The year is 2004. You and all the kids in your col-de-sac decide to take out the sidewalk chalk, the football, the frisbee, the jump rope, and the bikes. The girls will try to make the world’s longest hop-scotch track and the boys will throw the football in the midst of it all. The bikes lay to the side until one kid gets bored, grabs it, and pedals up the street with the other, now interested kids, in tow. If this wasn’t an accurate portrayal of your elementary school life outdoors then all I can say is sorry, because that was mine and it was great. I loved hop-scotch and jump rope but my favorite activity was by far biking. I waited eagerly for that moment everyone decided to grab the bikes and ditch the other activities so I could sit upon my pink, ribboned, basket adorned bicycle. I was proud to show it off, even though all the girls I knew had a similar one. I would of course graduate out of the ribboned bike and get a new ride to fit my growing maturity, but it wasn’t mandatory. I didn’t have to keep getting new bikes but I would, because I thought they were the ticket to freedom and a symbol of a carefree life.
The year is 2014. You and all of the kids in your col-de-sac have retired the sidewalk chalk, the football, the frisbee, the jump rope, and the bikes. The footballs we throw are for high school sports. The chalk we use now is for art projects. The bikes we ride are the mechanical ones at the gym. If you still have a bike, it sits as prey to cobwebs and dust in your dark and cold garage. It’s probably too small now, anyway. This picture is not one I particularly enjoy. Our generation has moved from outside activities to exercising inside a corporate facility with rows of equipment that is supposed to keep you fit. While I don’t disagree, for I, too, belong to a gym, I do disagree with the way it makes me feel. I don’t feel happy inside a gym. I feel like I have to suck it up, shut my mouth and get on a treadmill and remain in my own little bubble. This is not how it’s supposed to be. It is hard for me to find exercise fun, it almost always feels like a chore. The only time I can remember exercising for happiness was in elementary school, when I biked around the neighborhood. Today, biking around the neighborhood as an 18 year old is weird. Admit it. No one does it anymore because we’ve “outgrown” it. Instead, we’ve grown into commercialized mantras at the gym. I don’t know about you, but I would like my money back. And my bike.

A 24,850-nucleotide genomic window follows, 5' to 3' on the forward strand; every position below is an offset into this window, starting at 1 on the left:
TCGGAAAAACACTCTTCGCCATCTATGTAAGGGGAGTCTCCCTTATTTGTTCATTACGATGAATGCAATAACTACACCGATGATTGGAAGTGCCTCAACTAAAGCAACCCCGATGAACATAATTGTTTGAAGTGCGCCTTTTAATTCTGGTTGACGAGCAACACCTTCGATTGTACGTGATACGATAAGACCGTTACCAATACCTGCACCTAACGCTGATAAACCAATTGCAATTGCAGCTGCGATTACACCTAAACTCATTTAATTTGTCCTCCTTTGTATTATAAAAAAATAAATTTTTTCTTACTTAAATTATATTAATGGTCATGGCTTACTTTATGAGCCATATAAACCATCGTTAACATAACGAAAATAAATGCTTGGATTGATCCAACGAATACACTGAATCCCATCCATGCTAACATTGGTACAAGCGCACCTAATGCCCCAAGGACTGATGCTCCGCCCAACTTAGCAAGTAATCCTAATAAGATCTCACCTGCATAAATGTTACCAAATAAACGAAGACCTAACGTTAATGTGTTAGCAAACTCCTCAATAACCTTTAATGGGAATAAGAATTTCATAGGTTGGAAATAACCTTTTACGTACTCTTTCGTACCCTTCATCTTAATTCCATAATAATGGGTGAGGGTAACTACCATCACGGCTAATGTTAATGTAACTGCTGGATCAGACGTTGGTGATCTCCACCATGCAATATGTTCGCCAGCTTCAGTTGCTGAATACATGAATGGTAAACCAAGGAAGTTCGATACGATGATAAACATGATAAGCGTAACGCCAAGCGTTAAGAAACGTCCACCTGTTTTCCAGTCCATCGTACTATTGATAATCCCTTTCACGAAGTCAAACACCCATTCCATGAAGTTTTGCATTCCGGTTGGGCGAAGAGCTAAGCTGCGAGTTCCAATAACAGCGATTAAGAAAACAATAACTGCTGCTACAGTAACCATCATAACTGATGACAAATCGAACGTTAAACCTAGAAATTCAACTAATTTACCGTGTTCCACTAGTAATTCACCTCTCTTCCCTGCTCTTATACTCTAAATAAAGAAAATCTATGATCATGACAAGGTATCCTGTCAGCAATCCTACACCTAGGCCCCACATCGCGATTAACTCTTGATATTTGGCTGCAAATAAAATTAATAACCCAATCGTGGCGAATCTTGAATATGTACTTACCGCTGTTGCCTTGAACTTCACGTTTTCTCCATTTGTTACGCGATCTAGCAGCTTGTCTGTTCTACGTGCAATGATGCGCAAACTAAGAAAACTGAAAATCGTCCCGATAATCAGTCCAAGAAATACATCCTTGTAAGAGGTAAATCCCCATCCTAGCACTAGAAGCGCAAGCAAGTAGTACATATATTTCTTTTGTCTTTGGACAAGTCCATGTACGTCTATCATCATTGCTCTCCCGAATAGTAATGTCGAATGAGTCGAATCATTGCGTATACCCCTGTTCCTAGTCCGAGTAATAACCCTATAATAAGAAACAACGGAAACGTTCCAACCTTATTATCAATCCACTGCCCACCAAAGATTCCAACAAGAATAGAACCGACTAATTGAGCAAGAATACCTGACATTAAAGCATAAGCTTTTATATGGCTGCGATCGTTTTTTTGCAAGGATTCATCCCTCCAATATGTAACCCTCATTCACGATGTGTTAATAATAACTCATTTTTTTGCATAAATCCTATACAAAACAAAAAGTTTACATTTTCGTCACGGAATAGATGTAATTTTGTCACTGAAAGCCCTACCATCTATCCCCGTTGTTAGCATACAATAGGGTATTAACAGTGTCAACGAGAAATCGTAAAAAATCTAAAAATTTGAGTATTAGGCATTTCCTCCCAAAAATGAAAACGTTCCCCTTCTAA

Biking was so easy, and a great way to spend time with your friends. When my mom said we could go to the green way I was thrilled, because I knew I could block out the world and just ride. This next sentence will sound cliche, but it’s true. The breeze blowing in your hair mixed with the sun warming your skin was the perfect mixture of comfort and I get goosebumps every time. Remember, this was before we all had a car, so this was the most free we could feel at the time. And yes, I do realize that I could still do this. Who cares what everyone else thinks, right? While I do believe that, the one roadblock is that when I crave company, no one offers to ride alongside me. When I ask if any one wants to take a ride, I get “are you serious” looks. Why, yes, I am indeed serious. No one wants to bike anymore. No one thinks it’s fun anymore.
The year is 2004. Future me yanks the bike away from little me and says “you don’t need this. You’ll grow out of it. Try the gym.” Little me cries because I love that bike. I love the way I feel when I ride throughout the col-de-sac and up hills only to fly freely back down. That bike is the ticket to smiles, laughter and memories. Why would I want that taken away and “try a gym?” Why would I ever let myself grow out of such a beloved hobby? I can’t really answer little me, because I don’t really have an answer. We have all let ourselves believe that the gym is the ticket to happiness, when I beg to differ. I argue that it’s about time we restore bikes back to their former glory. Dust them off, take to the greenway with some friends and grab lunch afterward. Enjoy the freedom of breathing fresh air instead of stale oxygen breathed in and out by countless sweaty gym goers. You have the hall pass for winter because it’s cold, but the second spring hits, let’s bring our bikes back.